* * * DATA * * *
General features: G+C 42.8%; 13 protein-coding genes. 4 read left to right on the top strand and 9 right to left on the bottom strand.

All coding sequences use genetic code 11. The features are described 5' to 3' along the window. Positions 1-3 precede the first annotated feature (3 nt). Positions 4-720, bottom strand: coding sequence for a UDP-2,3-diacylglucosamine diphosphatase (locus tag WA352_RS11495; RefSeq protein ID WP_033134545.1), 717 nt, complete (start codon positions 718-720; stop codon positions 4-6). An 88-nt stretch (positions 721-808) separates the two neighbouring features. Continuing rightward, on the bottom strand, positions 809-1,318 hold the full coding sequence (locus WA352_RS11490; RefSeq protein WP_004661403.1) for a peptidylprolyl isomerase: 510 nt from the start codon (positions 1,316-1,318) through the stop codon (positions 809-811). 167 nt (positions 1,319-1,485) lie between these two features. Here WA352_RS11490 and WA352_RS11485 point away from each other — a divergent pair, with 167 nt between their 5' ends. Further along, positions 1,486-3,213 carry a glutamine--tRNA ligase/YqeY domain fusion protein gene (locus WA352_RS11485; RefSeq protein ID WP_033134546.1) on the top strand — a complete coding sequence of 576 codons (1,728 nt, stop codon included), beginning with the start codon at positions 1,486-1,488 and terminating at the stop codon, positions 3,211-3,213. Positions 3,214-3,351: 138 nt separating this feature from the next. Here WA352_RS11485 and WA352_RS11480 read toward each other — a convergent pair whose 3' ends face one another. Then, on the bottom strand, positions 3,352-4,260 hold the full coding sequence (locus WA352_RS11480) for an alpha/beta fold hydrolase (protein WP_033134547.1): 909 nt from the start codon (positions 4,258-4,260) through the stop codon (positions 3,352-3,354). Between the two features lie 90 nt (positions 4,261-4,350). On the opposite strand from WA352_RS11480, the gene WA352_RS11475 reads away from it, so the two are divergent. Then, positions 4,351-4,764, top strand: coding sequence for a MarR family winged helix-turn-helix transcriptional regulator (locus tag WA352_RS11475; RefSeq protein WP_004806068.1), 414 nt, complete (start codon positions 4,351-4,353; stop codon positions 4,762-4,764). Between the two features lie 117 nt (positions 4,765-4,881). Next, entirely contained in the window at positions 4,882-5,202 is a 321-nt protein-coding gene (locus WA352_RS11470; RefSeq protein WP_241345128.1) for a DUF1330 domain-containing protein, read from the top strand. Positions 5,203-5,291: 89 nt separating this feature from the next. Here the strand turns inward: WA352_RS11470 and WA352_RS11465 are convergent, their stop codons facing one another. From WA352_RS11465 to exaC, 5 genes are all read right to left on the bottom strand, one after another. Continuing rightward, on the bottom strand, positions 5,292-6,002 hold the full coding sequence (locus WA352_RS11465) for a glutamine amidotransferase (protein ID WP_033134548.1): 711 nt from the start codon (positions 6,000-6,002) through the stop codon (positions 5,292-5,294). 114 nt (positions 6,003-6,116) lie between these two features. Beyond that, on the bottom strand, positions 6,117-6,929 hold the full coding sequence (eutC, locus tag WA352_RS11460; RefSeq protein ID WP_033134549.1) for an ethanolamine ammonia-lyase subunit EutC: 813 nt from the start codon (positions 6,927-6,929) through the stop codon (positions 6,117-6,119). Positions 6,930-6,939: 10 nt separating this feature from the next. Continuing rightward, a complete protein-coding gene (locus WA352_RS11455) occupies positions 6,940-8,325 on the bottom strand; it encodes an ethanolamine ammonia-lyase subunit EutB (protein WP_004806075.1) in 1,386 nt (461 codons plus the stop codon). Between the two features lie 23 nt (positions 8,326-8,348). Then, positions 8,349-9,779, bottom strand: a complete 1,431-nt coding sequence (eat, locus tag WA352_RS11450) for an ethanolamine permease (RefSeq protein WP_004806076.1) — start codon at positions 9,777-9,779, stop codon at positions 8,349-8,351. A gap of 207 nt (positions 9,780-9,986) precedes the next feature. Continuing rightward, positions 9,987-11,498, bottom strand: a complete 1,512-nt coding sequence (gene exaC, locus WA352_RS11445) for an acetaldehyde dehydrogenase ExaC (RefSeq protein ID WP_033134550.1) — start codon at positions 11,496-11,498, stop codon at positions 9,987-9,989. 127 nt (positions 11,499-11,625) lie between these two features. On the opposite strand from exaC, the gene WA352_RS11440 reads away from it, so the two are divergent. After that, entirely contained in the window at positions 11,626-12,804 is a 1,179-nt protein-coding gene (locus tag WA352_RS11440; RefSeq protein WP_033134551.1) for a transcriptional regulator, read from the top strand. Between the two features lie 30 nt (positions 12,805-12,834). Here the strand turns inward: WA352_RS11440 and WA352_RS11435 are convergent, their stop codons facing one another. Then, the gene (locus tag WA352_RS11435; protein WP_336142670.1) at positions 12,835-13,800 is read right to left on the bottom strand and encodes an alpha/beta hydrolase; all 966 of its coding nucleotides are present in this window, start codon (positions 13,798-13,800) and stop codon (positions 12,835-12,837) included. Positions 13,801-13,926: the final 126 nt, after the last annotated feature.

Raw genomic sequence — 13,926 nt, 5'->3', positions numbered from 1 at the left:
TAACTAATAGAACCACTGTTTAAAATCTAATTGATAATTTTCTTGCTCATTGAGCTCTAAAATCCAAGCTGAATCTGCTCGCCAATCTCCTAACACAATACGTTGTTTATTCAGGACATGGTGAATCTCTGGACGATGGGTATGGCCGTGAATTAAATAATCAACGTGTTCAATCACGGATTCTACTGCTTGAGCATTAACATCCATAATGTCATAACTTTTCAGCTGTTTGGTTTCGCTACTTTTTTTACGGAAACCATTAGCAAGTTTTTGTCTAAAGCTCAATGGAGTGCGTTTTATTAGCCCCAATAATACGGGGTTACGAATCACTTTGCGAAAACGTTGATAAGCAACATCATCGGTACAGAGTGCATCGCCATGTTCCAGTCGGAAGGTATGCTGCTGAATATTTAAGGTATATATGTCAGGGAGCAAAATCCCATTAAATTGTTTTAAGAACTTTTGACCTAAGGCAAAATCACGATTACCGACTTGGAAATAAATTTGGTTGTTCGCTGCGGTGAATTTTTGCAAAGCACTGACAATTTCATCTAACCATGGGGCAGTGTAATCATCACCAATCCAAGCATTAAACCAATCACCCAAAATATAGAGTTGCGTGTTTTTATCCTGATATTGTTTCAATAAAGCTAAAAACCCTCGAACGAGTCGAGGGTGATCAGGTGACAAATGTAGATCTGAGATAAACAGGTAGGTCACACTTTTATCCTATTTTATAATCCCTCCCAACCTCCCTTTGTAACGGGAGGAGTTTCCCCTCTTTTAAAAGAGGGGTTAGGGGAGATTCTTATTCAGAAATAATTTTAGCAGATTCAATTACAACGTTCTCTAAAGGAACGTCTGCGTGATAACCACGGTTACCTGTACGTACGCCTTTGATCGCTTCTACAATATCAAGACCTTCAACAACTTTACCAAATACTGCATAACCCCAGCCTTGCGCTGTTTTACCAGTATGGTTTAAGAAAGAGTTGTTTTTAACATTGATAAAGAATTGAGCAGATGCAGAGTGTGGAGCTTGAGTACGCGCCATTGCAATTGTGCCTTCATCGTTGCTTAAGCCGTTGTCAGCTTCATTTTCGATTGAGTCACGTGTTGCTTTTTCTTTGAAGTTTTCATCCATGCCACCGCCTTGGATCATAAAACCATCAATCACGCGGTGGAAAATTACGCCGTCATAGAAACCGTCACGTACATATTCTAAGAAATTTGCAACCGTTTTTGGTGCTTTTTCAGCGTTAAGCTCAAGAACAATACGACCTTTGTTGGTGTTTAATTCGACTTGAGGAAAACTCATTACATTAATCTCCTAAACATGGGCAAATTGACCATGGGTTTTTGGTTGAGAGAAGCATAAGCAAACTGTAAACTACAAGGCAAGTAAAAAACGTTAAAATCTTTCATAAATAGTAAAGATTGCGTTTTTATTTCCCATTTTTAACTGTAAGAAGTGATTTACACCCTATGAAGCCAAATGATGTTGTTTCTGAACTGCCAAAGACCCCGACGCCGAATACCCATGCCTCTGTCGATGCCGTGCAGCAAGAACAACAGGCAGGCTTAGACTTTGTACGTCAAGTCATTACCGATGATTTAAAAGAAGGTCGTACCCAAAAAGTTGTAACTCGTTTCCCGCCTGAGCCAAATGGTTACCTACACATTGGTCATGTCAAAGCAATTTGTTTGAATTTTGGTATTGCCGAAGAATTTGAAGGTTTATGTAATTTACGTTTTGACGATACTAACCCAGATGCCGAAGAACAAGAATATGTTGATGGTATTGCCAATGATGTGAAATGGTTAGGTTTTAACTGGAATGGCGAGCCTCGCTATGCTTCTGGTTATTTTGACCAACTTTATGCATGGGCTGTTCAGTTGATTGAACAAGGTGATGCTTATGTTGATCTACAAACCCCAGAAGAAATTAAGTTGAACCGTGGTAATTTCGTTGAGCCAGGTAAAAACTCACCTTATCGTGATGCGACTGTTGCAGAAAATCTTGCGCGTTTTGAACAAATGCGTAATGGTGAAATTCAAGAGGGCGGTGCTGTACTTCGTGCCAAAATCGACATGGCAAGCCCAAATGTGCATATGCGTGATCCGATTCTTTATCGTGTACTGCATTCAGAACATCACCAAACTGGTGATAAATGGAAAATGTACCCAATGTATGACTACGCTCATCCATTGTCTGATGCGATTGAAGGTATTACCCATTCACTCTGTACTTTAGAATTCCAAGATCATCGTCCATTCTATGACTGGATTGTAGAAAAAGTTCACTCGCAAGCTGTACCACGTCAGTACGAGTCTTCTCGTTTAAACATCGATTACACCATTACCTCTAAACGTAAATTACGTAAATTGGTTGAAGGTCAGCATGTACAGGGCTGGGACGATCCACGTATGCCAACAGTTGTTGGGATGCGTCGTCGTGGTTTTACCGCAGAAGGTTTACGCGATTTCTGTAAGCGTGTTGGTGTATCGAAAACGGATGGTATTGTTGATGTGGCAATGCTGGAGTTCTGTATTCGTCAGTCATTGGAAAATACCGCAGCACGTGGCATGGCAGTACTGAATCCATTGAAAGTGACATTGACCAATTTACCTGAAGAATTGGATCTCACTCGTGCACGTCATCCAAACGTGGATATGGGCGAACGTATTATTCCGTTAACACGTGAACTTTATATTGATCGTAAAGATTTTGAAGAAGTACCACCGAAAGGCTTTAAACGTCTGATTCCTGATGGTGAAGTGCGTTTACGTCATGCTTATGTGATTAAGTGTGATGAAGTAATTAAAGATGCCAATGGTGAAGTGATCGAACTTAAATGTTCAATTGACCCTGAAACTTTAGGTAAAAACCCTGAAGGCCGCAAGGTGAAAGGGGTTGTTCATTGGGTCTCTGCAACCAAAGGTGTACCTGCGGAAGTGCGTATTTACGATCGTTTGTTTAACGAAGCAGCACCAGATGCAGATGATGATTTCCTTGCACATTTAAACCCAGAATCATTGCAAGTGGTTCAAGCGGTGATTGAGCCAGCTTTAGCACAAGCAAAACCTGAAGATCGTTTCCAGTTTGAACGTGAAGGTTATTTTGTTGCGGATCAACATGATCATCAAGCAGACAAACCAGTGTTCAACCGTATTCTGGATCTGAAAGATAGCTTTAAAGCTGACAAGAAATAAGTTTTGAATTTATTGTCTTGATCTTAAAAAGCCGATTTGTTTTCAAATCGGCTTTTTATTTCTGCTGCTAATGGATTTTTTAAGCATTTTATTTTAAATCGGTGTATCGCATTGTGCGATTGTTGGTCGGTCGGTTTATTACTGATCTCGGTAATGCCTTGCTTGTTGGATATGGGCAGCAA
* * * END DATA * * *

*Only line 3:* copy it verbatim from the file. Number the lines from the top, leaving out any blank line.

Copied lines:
Raw genomic sequence — 13,926 nt, 5'->3', positions numbered from 1 at the left: